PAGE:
Testing for illegal drugs in welfare recipients

Although national statistics show that about 8 percent of the general population uses illegal drugs, only 2 percent of welfare recipients in Florida have tested positive since a two-month old law took effect that requires applicants for welfare to pass a drug test.

It is too soon to tell if the new drug screening law has actually discouraged welfare recipients who use illegal drugs to look to state-run welfare programs for money, however, last month, the number of St. Augustine and St. Johns County welfare recipients was down 8 percent over the same month in 2010.

Reductions in welfare applications in other parts of the state are seen by Governor Rick Scott’s office as “a good thing” — since, in previous years, the cost to administer Florida’s Temporary Assistance for Needy Families steadily increased.

The American Civil Liberties Union of Florida has a different view. They argued in a federal court in Orlando yesterday that the mandatory urine tests violate welfare recipient’s Fourth Amendment rights against “unlawful search and seizure”. U.S. District Court Judge Mary S. Scriven listened to arguments during the three-hour hearing.

In St. Augustine today, there is no cost to welfare applicants for the test — IF they pass. If they fail, the test fees, which run between $10 and $25 and are paid up front, will not be reimbursed. Applicants can be re-tested but must provide a urine or hair sample and pass a drug screening before receiving any further welfare benefits.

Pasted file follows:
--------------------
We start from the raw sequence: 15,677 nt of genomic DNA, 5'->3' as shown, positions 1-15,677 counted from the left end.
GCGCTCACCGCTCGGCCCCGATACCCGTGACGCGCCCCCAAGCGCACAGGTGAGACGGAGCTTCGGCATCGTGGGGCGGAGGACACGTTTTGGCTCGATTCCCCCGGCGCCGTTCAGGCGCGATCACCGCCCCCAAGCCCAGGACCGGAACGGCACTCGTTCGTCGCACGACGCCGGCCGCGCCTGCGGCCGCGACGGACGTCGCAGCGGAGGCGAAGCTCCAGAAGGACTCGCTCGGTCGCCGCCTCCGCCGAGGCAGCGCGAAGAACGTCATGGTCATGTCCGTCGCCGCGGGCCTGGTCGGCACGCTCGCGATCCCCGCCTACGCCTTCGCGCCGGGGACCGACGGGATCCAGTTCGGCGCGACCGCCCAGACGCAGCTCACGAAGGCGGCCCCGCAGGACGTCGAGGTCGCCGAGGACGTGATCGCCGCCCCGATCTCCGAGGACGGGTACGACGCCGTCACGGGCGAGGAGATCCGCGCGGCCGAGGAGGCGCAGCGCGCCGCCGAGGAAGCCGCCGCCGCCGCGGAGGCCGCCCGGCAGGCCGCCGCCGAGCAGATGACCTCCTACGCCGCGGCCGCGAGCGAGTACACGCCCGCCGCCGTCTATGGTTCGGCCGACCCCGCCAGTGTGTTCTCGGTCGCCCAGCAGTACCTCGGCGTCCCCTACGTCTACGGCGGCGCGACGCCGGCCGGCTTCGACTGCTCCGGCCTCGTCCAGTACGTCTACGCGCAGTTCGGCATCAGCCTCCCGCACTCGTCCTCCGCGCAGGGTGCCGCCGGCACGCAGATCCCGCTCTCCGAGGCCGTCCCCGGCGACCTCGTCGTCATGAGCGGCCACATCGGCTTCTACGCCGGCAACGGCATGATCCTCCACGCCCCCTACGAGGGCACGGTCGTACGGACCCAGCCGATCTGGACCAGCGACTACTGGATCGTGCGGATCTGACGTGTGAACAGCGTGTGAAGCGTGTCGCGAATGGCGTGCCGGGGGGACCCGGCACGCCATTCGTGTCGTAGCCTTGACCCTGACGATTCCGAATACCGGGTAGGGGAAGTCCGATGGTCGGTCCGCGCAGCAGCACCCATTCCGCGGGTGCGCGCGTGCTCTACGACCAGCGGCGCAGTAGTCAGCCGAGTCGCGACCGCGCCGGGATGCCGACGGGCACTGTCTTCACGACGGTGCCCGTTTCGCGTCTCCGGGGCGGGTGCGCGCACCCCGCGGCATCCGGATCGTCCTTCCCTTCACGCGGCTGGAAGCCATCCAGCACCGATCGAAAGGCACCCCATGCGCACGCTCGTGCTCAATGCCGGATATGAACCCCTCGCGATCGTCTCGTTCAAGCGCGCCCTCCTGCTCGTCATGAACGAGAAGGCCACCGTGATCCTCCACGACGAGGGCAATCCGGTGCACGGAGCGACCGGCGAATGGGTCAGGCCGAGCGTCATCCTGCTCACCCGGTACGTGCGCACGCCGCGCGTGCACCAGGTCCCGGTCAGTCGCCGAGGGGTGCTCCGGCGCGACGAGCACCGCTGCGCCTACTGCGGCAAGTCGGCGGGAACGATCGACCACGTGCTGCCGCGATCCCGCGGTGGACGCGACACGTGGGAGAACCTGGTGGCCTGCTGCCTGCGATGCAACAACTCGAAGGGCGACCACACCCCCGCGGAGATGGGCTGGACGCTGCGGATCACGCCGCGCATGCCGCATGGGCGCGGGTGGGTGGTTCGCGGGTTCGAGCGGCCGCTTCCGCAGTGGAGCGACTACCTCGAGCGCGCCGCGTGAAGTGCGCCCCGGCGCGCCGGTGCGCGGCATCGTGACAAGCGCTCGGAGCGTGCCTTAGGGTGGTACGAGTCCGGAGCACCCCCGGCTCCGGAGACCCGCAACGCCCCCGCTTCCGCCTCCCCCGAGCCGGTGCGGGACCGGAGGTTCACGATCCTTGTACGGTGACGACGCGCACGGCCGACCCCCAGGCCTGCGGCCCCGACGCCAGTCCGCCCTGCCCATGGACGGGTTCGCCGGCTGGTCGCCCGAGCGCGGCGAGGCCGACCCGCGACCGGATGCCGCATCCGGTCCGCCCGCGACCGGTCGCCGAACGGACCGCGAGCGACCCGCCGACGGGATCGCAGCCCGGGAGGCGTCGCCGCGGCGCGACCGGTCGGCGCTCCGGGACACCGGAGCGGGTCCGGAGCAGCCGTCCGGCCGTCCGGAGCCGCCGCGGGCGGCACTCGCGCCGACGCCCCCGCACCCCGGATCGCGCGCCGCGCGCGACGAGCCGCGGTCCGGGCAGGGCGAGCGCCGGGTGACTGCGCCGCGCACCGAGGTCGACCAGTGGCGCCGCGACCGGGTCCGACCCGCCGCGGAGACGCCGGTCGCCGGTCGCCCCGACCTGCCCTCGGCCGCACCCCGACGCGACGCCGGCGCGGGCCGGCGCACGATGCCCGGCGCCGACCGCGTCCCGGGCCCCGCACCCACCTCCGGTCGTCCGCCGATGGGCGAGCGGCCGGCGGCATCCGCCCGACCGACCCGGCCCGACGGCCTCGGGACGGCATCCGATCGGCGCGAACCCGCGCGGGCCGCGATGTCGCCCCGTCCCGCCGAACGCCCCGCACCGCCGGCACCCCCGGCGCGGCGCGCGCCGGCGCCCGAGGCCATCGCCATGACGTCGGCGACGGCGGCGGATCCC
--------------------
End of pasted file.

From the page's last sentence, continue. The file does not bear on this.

The ACLU lawsuit was brought on behalf of Luis Lebron — a University of Central Florida student, Navy veteran and father of a 4-year-old son who was denied welfare assistance based on failing the drug test.

Maria Kayanan, ACLU of Florida associate legal director and lead counsel for the plaintiff, told reporters, “We were happy to make our case today that Florida’s new law requiring government searches without suspicion is a violation of basic constitutional protections.” A similar law in Michigan was struck down in federal court in 2000.

“Congress seems to be pretty confident that our law is constitutional,” Governor Scott’s spokesman, Lane Wright told reporters. “Congress passed a welfare reform law in 1996 giving states authority to do drug testing.”

“It’s something the governor strongly believes in, and frankly, a lot of Floridians believe in, too,” Wright said. A Quinnipiac poll released last week showed 71 percent of Floridians supported the welfare drug-testing policy.

Share your thoughts with our readers >>